4th November 2019

Lord Sheikh v Associated Newspapers Limited: A trial of preliminary issues

By Callum Galbraith

On 1 July 2019, Lord Sheikh, a Conservative Member of the House of Lords, issued a claim for libel against Associated Newspapers Limited in respect of an article published by it on the Mail Online website on and after 15 August 2018 (the “Article”) under the headline:

EXCLUSIVE: Top Tory peer’s appearance at Corbyn’s ‘hate conference’ in Tunisia comes after YEARS of rubbing shoulders with Islamists, hate preachers and Holocaust deniers”.

The Article refers to the Claimant’s attendance at a conference in Tunisia, and accuses him of years of “rubbing shoulders with Islamists, hate preachers and Holocaust deniers” who appear to hold views inimical to Western values, citing a steady accumulation of further examples of the Claimant’s behaviour. The Article includes 15 photographs to give colour to these alleged examples of the Claimant’s behaviour, and further reported that two Conservative MPs, Zac Goldsmith and Robert Halfon, had “demanded an investigation” into Lord Sheikh’s conduct*.

Following pre-action correspondence, the parties agreed to a trial of preliminary issues in relation to the following:

  • what meaning(s) the words and photographs complained of bear; and
  • whether the words and photographs complained of, in the meanings found, are statements of fact or expressions of opinion.

On Thursday 24 October 2019, Mr Justice Warby heard both parties’ submissions in relation to these issues and judgment was handed down on Monday 4 November 2019.

Claimant’s Submissions

The Claimant complained of the entirety of the text in the Article and all but one of the photographs, as well as a pre-moderated comment.

As to the meaning of the Article, the Claimant contended the article bore the following meaning: that he “is a supporter of anti-Semitism, holocaust denial, violent Islamist jihad, terrorism and hate preaching”. Counsel for the Claimant argued that the Article, in all of its aspects, is orientated towards impressing upon the reader that the Claimant actively supports the “ideologies” and “extremists”, as referred to in the Article (see para 27 of the judgment). In support of this contention, Leading Counsel argued that the following features of the Article elevate, in the reader’s mind, the relationship between the Claimant and these “ideologies” to one of active support:

  • The Article’s cumulative structure;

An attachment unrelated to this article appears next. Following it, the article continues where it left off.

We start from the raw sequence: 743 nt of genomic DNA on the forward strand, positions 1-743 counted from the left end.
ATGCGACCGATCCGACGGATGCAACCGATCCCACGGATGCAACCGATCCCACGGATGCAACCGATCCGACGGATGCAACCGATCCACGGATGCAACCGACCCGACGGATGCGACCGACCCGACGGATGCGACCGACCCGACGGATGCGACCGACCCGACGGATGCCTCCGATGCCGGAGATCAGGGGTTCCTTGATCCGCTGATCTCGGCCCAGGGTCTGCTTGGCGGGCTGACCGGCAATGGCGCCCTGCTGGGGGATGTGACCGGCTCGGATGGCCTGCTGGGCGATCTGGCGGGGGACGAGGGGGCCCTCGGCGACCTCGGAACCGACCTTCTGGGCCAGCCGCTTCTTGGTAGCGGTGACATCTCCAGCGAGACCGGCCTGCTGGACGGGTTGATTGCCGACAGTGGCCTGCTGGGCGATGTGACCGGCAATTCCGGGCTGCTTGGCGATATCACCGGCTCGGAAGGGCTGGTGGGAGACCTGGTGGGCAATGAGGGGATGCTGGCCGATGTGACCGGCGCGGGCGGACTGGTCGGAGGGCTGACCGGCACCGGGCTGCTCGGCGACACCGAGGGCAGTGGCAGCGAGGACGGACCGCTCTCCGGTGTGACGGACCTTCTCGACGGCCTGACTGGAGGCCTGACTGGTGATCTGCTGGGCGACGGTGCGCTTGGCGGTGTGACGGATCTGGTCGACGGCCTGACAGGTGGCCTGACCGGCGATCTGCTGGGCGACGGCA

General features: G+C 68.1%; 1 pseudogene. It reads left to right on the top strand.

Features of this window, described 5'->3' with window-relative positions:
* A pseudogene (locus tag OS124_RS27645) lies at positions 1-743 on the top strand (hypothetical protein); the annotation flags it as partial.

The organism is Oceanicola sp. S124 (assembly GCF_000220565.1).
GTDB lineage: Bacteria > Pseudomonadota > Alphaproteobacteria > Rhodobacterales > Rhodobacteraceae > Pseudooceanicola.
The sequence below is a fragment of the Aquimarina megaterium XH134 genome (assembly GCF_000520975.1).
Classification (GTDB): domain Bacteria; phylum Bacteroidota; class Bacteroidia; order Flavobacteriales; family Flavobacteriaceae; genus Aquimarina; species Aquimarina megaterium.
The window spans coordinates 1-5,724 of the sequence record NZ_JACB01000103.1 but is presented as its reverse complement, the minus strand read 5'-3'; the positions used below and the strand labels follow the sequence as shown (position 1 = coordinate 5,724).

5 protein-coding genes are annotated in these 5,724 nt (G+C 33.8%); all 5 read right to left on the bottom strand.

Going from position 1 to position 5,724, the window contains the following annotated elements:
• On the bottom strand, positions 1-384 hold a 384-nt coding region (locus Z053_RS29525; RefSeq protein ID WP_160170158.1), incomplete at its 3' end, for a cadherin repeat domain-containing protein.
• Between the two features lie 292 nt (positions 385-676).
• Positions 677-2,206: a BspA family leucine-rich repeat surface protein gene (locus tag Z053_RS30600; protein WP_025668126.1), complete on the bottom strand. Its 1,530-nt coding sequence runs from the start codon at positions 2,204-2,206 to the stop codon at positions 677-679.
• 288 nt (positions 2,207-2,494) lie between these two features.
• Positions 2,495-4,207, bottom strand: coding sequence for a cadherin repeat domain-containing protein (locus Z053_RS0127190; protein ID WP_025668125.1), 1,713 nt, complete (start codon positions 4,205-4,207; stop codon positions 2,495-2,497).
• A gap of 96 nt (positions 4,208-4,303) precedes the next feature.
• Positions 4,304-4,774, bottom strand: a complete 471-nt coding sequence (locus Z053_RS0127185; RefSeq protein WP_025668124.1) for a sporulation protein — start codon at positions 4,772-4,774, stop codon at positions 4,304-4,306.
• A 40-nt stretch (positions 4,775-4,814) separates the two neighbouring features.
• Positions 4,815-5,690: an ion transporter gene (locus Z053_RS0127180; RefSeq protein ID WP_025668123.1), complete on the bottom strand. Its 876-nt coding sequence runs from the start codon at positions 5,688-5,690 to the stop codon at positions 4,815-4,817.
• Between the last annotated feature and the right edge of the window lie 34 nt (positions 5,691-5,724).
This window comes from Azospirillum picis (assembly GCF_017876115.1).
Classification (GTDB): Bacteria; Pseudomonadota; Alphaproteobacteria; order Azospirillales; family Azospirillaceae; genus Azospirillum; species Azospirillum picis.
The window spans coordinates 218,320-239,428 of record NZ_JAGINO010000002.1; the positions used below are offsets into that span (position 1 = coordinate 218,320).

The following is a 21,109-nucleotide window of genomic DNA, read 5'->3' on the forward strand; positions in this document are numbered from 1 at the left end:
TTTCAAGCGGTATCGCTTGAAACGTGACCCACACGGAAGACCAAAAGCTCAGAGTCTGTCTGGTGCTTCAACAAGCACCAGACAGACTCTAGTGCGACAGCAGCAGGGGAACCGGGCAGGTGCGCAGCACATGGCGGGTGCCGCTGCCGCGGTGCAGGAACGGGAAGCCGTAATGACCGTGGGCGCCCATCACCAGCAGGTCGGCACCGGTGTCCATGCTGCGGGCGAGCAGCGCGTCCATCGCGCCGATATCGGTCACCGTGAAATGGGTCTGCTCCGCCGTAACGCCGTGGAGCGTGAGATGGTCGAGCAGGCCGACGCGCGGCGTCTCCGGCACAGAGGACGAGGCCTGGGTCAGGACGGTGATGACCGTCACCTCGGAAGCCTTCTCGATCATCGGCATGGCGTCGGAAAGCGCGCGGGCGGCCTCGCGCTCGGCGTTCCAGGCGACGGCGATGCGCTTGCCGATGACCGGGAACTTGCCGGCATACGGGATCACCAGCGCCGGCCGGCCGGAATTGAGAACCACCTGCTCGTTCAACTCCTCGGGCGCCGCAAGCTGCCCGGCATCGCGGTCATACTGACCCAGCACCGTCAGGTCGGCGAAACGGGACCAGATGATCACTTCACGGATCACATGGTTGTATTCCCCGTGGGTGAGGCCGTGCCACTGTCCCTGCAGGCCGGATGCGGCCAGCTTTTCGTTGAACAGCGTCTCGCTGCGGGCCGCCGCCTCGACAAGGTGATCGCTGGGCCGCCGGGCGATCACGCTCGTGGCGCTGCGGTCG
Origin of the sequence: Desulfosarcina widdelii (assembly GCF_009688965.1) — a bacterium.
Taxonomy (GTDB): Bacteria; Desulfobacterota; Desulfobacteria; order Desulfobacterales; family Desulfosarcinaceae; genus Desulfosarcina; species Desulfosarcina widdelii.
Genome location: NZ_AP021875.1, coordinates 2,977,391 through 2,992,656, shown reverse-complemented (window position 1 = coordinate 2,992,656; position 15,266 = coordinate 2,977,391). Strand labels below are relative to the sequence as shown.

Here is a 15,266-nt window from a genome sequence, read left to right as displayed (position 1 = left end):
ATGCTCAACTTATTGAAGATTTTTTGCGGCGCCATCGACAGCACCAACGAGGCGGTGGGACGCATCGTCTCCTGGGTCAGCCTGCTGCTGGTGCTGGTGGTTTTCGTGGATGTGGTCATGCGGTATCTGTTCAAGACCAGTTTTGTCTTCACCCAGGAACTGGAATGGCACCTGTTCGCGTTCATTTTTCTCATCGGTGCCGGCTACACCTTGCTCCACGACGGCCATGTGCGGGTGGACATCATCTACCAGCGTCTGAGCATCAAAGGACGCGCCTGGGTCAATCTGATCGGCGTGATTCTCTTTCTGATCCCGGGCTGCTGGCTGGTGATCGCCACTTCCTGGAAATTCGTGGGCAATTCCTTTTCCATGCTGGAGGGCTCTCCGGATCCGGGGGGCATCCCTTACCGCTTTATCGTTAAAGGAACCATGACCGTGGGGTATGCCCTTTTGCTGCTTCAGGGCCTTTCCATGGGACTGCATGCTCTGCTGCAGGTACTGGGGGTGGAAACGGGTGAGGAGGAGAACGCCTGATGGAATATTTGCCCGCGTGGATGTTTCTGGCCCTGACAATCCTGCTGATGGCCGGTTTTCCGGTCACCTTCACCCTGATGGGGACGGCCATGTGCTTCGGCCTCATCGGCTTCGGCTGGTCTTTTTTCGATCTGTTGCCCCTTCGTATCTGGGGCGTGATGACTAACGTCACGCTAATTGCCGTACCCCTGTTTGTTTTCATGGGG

• The array of phrases, verbs and nouns employed in the Article which insinuate the Claimant is far more than a mere attendee at the events referenced;
  • Certain words in the Article expressly describe the Claimant as a supporter of “extremists” or as “supporting” certain organisations or individuals;
  • The Claimant is described in certain instances as more than just a mere attendee of events where the “extremists” were also present;
  • The language in the Article conveys “extremism”;
  • The photographs provide “powerful reinforcement of the text of the Article”;
  • The Article contains very little by way of balance and the explanations provided by the Claimant prior to publication barely engage with the substance of the allegations and the Article’s beginning has sapped all impact.

As to the matter of fact or comment, the Claimant contended that the Article purports to set out a series of facts that are being “revealed”, as a result of research. There is nothing in the Article, other than perhaps the “shock” of Robert Halfon MP, which would otherwise, the Claimant contended, suggest that it to be an opinion piece.

Defendant’s Submissions

Contrary to the Claimant’s stated meaning, the Defendant claimed that “at its highest” the Article meant

“that the Claimant has irresponsibly and/or uncritically rubbed shoulders with organisations and individuals who have variously espoused and/or expressed some or all of the anti-Semitic views and support for violence against Jewish and/or Western interests which are mentioned in the Article and in some cases supported them in circumstances that found a reasonable suspicion that the Claimant has tacitly condoned at least some of these views [in the sense of not condemning those repugnant views or at least some of them when he should] and/or positions such as to merit an investigation into the matter by the Chairman of his party.”